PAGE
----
Three Rivers
Hudson~Mohawk~Schoharie
History From America's Most Famous Valleys

Annals of Tryon County;
or, the
Border Warfare of New York,
During the Revolution.
By William W. Campbell
New York; Printed and Published by J. & J. Harper 1831

Chapter VIII.

"Here too, those warrior sires with honor rest,
Who braved in freedom's cause the valiant breast,
Sprang from their half drawn furrow, as they cry
Of threaten'd liberty came thrilling by,
Look'd to their God, and reared in bulwark round
Breasts free from guile, and hands with toil embown'd,
And bade a monarch's thousand banners yield--
Firm at the plough, and glorious in the field;
Lo! have they rest, who every danger braved,
Unmarked, untrophied, 'mid the soil they saved."

In 1768 William, John, Alexander, and Joseph Harper, with eighteen other individuals, obtained a patent for twenty-two thousand acres of land lying in the now country of Delaware. The Harpers removed from Cherry Valley soon after, and made a settlement there which was called Harpersfield. This settlement had begun to flourish at the commencement of the war. Col. John Harper, who had been often mentioned in the foregoing chapters, had the command of one of the forts in Schoharie.

The following account of a successful enterprise of Col. Harper, was also furnished by the Rev. Mr. Fenn, who received the information from him. "He informed me that in the year 1777, he had the command of the fort in Schoharie, and of all the frontier stations in this region. He left the fort in Schoharie, and came out through the woods to Harpersfield in the time of making sugar, and from thence laid his course for Cherry Valley to investigate the state of things there; and as he was pursuing a blind kind of the Indian trail, and was ascending what are now called Decatur Hills, he cast his eye forward and saw a company of men coming directly toward him, who had the appearance of Indians. He knew that if he attempted to flee from them they would shoot him down; he resolved to advance right up to them, and make the best shift for himself he could. As soon as he came near enough to discern the white of their eyes, he knew the head man and several others; the head man's name was Peter; an Indian with whom Col. Harper had often traded at Oquago before the revolution began. The colonel had his great coat on, so that his regimentals were concealed, and he was not recognized; the first word of address on Col. Harper's part was, "How do you do, brothers?" the reply was, "Well--how do you do brother? which way are you bound, brother?" "On a secret expedition--and which way are you bound, brothers?" "Down the Susquehanna to cut off the Johnstone settlement." (Parson Johnstone, and a number of Scotch families, had settled down the Susquehanna, at what is now called Sidney Plains, and these where the people whom they were about to destroy." Says the colonel, "Where do you lodge tonight?" "At the mouth of Scheneva's creek," was the reply. Then shaking hands with them, he bid them good speed,and proceeded on his journey.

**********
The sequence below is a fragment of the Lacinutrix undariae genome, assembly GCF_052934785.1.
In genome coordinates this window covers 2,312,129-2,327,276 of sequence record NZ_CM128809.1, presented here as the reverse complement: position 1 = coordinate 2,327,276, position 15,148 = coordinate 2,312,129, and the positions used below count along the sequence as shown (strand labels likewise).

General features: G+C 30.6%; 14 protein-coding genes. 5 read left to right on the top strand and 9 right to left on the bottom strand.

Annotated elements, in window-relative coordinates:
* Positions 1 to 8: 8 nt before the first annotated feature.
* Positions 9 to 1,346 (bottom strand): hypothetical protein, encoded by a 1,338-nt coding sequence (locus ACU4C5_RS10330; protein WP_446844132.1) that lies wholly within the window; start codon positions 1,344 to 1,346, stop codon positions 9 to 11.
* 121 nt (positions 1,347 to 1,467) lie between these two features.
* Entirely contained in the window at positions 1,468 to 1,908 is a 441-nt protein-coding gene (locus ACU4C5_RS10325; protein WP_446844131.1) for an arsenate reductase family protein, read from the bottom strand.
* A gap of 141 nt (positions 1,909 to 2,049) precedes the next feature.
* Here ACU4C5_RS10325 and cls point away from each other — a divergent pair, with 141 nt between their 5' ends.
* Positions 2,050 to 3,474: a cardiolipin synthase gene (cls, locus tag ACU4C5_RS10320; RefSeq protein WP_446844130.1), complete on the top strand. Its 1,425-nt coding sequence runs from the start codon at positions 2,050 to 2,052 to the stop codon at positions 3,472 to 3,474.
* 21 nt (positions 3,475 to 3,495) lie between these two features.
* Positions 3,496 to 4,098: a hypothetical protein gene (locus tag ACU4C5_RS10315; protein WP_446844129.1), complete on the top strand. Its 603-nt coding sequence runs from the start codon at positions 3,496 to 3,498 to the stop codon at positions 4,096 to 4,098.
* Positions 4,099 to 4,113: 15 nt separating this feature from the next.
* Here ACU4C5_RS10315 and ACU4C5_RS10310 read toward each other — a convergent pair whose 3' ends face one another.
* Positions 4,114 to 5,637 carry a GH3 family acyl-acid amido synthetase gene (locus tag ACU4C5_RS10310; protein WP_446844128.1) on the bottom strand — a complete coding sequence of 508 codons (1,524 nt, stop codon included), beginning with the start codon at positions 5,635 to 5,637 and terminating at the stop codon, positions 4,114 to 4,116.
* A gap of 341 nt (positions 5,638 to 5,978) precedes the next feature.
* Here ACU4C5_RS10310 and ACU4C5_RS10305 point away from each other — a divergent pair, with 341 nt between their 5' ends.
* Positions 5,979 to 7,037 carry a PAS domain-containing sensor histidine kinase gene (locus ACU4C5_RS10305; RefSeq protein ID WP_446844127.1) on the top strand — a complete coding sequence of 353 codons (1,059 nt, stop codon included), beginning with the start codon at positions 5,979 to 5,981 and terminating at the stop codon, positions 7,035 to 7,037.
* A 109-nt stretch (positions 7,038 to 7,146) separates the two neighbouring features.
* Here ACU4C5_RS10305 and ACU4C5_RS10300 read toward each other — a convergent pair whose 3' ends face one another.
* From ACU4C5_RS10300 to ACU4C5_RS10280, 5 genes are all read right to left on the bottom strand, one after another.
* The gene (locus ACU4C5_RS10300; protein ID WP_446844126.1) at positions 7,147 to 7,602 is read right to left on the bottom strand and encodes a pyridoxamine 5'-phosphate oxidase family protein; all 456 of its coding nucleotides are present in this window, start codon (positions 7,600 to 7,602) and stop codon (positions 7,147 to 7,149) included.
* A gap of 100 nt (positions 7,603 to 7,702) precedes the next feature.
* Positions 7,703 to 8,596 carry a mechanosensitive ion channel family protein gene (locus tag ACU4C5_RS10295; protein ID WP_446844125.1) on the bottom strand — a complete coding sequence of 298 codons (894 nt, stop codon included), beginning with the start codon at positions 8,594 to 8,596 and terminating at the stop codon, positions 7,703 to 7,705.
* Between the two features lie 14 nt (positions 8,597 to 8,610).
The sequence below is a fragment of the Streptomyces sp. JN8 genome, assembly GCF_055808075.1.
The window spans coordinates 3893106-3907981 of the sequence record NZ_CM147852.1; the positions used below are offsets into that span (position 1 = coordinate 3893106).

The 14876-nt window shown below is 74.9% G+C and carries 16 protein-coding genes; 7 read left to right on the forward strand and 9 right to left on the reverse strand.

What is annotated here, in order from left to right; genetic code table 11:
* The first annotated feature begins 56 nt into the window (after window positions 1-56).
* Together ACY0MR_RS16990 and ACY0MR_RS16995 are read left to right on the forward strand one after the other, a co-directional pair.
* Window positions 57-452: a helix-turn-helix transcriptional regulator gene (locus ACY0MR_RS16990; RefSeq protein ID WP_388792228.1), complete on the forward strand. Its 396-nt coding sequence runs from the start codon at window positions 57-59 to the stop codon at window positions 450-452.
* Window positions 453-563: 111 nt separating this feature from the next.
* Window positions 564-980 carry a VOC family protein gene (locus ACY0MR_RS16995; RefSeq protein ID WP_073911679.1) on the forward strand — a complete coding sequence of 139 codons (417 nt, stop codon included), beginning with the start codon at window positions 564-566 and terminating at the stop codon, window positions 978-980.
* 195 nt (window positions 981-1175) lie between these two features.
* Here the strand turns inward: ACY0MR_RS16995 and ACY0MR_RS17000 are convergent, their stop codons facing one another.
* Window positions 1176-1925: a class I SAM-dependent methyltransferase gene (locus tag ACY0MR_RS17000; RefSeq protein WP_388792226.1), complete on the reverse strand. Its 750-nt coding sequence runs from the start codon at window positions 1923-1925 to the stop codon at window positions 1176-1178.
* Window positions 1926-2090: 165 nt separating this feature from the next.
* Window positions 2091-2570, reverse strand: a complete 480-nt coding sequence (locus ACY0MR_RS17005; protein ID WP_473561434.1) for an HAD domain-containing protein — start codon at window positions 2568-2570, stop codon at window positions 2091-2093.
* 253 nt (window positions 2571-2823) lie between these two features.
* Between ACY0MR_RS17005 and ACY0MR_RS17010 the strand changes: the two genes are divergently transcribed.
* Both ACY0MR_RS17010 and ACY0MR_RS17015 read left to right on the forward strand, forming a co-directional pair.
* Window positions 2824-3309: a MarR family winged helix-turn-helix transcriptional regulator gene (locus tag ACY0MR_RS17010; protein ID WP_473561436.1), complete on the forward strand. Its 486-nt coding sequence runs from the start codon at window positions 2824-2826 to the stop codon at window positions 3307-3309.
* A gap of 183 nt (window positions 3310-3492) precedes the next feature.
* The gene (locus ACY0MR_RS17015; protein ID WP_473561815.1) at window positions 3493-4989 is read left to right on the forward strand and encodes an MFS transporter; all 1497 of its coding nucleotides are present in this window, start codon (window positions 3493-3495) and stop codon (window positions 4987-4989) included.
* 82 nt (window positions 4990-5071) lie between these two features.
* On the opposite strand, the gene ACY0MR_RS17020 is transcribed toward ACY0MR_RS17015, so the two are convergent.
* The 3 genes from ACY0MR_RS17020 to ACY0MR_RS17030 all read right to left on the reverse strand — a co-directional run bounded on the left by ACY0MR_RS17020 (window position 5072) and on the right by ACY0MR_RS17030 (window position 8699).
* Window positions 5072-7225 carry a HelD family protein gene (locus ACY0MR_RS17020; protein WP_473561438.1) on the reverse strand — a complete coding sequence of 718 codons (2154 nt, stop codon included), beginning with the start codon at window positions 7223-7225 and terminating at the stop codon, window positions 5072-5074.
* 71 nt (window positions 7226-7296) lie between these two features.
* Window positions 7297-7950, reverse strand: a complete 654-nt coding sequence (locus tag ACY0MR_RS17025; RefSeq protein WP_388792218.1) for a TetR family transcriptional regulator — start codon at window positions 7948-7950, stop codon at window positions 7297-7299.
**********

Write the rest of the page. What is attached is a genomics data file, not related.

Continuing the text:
"He had gone but a little way from them before he took a circuit through the woods, a distance of eight or ten miles, on to the head of Charlotte river, where were a number of men making sugar; ordered them to take their arms, two days' provisions, a canteen of rum, and a rope, and meet him down the Charlotte, at a small clearing called Evans's place, at a certain hour that afternoon; then rode with all speed through the woods to Harpersfield; collected all the men who were there making sugar, and being armed and victualled with each man his rope, laid his course for Charlotte; when he arrived at Evans's place, he found the Charlotte men there in good spirits; and when he mustered his men, there were fifteen, including himself, exactly the same number as there were of the enemy; then the colonel made his men acquainted with his enterprise.

"They marched down the river a little distance, and then bent their course across the hill to the mouth of Schenevas creek; when they arrived at the brow of the hill where they could overlook the valley where the Schenevas flows, they cast their eyes down upon the flatt, and discovered the fire around which the enemy lay encamped--"They they are," said Col. Harper. They descended with great stillness, forded the creek, which was breast high to a man; after advancing a few hundred yards, they took some refreshment and then prepared for the contest--daylight was just beginning to appear in the east. When they came to the enemy, they lay in a circle, with their feet, toward the fire, in a deep sleep; their arms, and all their implements of death, were all stacked up according to the Indian custom when they lay themselves down for the night: these the colonel secured by carrying them off a distance, and laying them down; then each man taking his rope in his hand, placed himself by his fellow; the colonel rapped his man softly, and said, "Come, it is time for men of business to be on their way;" and then each one sprung upon his man, and after a most severe struggle they secured the whole number of the enemy.